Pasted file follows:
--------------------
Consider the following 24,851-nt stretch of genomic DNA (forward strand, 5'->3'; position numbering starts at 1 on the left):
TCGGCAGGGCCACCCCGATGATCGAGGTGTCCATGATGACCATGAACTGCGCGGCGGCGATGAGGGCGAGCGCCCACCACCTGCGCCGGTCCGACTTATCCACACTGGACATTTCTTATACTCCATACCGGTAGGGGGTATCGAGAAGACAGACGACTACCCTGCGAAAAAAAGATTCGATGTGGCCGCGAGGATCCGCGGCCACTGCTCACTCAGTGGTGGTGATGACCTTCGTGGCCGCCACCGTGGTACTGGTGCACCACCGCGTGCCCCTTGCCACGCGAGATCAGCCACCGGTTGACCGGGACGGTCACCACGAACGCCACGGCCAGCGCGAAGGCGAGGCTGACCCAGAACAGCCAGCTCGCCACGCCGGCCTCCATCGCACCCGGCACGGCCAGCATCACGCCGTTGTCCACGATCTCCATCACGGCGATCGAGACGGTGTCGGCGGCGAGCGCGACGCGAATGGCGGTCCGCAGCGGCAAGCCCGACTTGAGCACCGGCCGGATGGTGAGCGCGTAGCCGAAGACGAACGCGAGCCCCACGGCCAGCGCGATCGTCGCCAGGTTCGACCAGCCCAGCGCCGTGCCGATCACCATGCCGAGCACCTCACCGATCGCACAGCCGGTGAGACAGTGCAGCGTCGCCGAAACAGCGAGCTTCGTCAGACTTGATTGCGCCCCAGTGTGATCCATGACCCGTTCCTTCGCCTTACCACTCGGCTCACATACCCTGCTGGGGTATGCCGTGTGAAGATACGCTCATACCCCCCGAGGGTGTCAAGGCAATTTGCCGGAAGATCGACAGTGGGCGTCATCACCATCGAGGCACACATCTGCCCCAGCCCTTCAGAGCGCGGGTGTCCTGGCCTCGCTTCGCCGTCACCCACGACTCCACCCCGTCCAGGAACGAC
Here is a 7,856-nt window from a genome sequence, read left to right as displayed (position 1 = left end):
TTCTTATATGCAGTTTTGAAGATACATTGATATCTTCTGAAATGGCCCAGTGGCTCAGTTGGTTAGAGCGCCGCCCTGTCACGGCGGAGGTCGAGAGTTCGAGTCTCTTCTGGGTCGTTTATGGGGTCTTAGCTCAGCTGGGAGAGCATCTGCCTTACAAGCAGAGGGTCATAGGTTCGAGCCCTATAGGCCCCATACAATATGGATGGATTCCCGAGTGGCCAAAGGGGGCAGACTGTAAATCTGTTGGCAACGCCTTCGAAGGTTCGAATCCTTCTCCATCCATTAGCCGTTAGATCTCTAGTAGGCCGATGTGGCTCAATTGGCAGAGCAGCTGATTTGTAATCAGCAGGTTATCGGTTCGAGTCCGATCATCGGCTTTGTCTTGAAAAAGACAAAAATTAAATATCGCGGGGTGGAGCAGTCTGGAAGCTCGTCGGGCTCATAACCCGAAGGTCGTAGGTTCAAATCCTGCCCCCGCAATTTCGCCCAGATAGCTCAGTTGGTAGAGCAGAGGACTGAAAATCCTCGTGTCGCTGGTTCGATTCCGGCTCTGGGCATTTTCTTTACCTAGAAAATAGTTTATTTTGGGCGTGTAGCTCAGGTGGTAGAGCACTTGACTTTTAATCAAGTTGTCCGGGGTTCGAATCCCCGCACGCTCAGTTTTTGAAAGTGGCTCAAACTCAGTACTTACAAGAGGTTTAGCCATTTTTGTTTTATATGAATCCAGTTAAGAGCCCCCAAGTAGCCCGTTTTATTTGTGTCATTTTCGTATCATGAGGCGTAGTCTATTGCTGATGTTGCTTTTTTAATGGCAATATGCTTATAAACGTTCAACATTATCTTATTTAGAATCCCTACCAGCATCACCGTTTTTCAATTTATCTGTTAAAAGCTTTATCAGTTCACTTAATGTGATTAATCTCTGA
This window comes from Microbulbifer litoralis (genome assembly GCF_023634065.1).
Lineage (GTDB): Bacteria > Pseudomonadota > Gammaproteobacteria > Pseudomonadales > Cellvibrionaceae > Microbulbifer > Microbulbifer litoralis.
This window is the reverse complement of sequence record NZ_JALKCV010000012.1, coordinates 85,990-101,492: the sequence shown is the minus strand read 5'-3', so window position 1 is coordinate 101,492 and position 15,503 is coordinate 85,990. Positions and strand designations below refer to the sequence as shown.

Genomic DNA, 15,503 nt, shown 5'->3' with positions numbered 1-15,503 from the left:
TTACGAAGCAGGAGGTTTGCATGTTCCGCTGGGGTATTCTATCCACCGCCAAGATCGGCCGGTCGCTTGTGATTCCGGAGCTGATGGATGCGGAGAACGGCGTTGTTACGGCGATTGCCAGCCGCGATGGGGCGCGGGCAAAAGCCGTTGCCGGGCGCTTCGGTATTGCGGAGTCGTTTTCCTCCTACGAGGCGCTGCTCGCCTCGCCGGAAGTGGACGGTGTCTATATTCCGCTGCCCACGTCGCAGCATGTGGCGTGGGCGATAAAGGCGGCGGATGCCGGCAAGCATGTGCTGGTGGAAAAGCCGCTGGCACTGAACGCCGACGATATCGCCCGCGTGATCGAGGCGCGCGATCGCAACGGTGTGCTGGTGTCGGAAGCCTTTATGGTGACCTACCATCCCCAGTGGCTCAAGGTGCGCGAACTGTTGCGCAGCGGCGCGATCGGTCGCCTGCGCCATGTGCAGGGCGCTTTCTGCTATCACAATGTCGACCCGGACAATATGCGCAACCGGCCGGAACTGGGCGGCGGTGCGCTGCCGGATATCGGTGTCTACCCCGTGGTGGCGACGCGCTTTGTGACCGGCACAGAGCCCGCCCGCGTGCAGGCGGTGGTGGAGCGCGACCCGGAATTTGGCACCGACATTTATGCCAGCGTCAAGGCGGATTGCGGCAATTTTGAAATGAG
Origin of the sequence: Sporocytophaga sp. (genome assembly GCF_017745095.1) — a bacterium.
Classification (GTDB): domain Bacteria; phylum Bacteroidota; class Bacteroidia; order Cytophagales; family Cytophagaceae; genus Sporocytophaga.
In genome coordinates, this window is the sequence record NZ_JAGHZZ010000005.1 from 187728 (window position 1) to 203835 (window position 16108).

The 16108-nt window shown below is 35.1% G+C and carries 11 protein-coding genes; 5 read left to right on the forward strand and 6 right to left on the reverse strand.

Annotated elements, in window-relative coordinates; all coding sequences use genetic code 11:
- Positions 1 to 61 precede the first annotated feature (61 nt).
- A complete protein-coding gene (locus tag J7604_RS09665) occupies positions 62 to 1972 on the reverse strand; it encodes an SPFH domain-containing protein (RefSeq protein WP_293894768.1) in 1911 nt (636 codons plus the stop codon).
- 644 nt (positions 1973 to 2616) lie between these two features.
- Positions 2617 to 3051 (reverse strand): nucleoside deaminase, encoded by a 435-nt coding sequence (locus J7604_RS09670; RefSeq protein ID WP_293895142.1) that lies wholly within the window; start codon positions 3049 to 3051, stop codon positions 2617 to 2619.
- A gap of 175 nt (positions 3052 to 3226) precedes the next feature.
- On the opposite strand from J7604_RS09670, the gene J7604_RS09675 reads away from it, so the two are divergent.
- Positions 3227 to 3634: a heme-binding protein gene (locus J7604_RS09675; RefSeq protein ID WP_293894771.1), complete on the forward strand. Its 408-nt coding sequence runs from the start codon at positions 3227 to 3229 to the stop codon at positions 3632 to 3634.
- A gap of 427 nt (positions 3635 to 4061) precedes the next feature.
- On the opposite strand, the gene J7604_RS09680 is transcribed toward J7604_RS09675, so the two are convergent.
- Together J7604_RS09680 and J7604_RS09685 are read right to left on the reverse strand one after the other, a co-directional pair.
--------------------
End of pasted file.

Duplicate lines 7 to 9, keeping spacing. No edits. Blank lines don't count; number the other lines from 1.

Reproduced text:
This window is the reverse complement of sequence record NZ_JALKCV010000012.1, coordinates 85,990-101,492: the sequence shown is the minus strand read 5'-3', so window position 1 is coordinate 101,492 and position 15,503 is coordinate 85,990. Positions and strand designations below refer to the sequence as shown.

Genomic DNA, 15,503 nt, shown 5'->3' with positions numbered 1-15,503 from the left:
TTACGAAGCAGGAGGTTTGCATGTTCCGCTGGGGTATTCTATCCACCGCCAAGATCGGCCGGTCGCTTGTGATTCCGGAGCTGATGGATGCGGAGAACGGCGTTGTTACGGCGATTGCCAGCCGCGATGGGGCGCGGGCAAAAGCCGTTGCCGGGCGCTTCGGTATTGCGGAGTCGTTTTCCTCCTACGAGGCGCTGCTCGCCTCGCCGGAAGTGGACGGTGTCTATATTCCGCTGCCCACGTCGCAGCATGTGGCGTGGGCGATAAAGGCGGCGGATGCCGGCAAGCATGTGCTGGTGGAAAAGCCGCTGGCACTGAACGCCGACGATATCGCCCGCGTGATCGAGGCGCGCGATCGCAACGGTGTGCTGGTGTCGGAAGCCTTTATGGTGACCTACCATCCCCAGTGGCTCAAGGTGCGCGAACTGTTGCGCAGCGGCGCGATCGGTCGCCTGCGCCATGTGCAGGGCGCTTTCTGCTATCACAATGTCGACCCGGACAATATGCGCAACCGGCCGGAACTGGGCGGCGGTGCGCTGCCGGATATCGGTGTCTACCCCGTGGTGGCGACGCGCTTTGTGACCGGCACAGAGCCCGCCCGCGTGCAGGCGGTGGTGGAGCGCGACCCGGAATTTGGCACCGACATTTATGCCAGCGTCAAGGCGGATTGCGGCAATTTTGAAATGAG